1. The OPN1 actually only requires 1 program setting in general to work with all listening environments, although you can have up to 4 programs if you want. That's because it's designed to transition seamlessly from one listening environment to the next automatically. So you don't need a program for restaurant, a program for music, a program for phone, a program for car, etc. and remember to manually switch programs yourself. This is not because it's necessarily better than the other HAs, it's just because it has a different strategy on hearing (what they call the "open" paradigm), so the single seamless program is just a natural extension of this strategy. This is good for you as a newbie because you don't need to be an experienced HA wearer who knows that they want. So there's a good chance that it may work for you right out of the box when you receive it in the mail already pre-programmed for your loss without further adjustments. And even if you need further adjustments, it may be minimal compared to other HAs. Another important aspect in getting successful programming adjustments is the skill of the audi/HIS. And I'm not even saying that the BuyHear audi has lower adjustment skill than the local ones. For all we know, the Buyhear audis can be very qualified, too. But the point here is that if the programming is designed to be easier to do in the first place, then dependence on a good/experienced audi to give you successful programming outcome can become a less important factor.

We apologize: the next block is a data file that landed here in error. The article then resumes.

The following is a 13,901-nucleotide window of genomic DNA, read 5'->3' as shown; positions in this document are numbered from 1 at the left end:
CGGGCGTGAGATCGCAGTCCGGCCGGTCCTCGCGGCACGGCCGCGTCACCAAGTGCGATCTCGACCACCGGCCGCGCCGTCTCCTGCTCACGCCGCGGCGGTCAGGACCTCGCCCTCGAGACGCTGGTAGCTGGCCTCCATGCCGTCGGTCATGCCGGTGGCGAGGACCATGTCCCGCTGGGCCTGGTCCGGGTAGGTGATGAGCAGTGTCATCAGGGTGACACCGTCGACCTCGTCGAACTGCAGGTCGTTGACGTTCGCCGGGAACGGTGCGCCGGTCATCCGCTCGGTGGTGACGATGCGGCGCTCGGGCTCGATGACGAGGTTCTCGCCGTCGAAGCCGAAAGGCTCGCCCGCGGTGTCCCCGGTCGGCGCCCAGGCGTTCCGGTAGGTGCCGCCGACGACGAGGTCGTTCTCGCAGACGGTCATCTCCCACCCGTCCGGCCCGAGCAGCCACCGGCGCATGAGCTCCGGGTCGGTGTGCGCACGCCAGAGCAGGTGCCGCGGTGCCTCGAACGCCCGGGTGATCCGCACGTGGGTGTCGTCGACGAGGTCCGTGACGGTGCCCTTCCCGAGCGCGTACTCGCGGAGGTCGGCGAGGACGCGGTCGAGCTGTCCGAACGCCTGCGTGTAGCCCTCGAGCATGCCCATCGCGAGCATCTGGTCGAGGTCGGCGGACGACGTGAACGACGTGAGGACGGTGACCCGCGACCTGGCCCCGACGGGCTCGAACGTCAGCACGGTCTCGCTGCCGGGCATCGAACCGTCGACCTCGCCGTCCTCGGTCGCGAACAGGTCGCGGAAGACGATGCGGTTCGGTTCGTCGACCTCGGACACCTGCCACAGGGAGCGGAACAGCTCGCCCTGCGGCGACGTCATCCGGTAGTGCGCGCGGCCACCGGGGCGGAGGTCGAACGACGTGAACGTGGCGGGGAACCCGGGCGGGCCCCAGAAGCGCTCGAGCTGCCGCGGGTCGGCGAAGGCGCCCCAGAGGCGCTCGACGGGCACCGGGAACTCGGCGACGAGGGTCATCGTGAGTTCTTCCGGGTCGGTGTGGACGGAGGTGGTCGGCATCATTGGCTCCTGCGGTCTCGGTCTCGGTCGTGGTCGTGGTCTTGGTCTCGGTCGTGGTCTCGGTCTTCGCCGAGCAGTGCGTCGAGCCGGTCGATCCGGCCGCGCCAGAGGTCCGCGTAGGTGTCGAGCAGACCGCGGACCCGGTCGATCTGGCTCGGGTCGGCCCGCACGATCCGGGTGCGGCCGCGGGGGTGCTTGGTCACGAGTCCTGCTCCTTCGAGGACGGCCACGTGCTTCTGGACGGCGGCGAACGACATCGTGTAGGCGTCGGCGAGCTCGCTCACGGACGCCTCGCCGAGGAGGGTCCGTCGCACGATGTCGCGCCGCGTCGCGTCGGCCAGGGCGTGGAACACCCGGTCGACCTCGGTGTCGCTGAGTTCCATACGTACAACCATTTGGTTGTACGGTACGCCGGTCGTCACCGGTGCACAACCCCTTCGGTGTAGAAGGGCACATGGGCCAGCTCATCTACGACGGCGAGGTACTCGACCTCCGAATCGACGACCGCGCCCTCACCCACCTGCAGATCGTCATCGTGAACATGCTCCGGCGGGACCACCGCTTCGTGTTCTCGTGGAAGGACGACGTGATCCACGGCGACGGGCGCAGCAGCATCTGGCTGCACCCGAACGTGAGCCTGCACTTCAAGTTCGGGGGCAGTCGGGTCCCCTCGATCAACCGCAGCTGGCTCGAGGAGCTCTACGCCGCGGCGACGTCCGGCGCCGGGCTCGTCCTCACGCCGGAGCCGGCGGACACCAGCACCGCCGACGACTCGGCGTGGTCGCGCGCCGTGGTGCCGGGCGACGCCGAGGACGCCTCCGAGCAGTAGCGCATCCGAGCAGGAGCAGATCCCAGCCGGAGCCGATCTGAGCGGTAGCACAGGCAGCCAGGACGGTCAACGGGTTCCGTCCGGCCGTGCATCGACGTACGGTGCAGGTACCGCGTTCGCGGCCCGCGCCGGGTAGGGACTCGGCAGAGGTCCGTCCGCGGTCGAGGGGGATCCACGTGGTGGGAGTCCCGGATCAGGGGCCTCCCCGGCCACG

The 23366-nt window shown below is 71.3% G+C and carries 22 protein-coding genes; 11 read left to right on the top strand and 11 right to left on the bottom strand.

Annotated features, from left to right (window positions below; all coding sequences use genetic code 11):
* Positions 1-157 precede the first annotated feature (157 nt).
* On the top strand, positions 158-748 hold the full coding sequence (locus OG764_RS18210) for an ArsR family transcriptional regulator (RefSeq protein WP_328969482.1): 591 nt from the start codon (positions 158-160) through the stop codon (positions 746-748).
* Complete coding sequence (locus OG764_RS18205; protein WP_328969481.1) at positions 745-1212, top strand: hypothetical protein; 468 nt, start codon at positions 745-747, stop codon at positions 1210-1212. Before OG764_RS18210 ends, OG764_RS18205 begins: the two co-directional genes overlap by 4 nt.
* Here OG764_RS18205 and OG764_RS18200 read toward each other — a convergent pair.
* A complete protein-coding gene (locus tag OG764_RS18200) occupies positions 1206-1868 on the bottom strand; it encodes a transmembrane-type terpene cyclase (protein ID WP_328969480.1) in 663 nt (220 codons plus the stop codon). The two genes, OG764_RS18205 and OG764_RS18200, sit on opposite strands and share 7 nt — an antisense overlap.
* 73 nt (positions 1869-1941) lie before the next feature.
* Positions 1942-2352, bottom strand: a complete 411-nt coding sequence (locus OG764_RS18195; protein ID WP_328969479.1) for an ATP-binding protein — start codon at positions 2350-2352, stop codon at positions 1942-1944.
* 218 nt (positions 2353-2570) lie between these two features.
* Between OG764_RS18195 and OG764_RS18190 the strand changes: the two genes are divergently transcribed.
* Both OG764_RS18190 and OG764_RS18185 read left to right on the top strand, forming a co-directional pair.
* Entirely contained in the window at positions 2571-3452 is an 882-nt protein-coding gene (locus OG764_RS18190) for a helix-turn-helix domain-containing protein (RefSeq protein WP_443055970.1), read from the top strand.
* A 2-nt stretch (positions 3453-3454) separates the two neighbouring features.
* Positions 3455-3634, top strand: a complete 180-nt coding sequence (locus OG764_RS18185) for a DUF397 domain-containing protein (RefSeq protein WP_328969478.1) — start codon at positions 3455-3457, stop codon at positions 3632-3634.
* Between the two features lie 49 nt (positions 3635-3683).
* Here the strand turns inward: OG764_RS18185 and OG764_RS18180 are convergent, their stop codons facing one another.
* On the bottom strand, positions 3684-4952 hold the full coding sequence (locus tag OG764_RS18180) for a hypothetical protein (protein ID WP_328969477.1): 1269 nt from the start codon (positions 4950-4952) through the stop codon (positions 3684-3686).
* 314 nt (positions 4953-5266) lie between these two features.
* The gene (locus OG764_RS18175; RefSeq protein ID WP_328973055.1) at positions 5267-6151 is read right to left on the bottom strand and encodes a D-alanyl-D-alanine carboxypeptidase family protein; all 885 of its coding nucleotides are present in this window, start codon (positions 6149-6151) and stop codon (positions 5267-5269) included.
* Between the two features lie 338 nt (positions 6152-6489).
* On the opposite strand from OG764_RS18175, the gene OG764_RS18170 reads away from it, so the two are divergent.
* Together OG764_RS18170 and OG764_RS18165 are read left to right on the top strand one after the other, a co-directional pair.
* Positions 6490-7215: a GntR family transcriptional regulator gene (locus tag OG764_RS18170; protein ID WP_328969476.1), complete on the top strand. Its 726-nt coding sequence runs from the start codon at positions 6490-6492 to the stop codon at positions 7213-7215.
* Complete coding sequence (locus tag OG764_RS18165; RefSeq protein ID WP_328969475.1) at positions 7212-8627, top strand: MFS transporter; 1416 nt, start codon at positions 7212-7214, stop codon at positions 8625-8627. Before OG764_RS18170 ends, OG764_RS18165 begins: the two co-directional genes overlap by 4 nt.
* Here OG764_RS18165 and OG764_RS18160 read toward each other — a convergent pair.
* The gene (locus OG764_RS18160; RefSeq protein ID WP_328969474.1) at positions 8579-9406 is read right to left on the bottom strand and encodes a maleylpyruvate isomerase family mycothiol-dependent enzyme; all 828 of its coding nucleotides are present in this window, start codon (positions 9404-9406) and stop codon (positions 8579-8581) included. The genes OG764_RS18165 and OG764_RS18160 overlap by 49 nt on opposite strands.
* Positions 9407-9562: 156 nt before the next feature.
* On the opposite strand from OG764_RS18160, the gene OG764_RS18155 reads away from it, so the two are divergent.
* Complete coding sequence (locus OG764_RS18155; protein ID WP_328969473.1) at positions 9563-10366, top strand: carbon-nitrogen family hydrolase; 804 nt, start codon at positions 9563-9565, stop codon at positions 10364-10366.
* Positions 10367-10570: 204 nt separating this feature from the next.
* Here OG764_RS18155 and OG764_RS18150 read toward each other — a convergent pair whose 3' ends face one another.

2. The second reason the OPN can be good for you is because as a first time HA wearer, your brain may adopt more easily to this "open" paradigm/strategy that the OPN is designed for, because your brain hearing is already functioning without the help from HAs before, so it's used to processing sound in the unaided way. What I mean is that with people transitioning from a traditional HA to the OPN, they have to deal with hearing everything in noisy environment, and the extra noise can be overwhelming for their brain. The OPN expects their brain hearing to relearn to tune out the noise and focus on the speech. But your brain hearing probably is already used to managing noise, so the OPN will help you hear better without your brain being overwhelmed in a noisy environment from the get-go.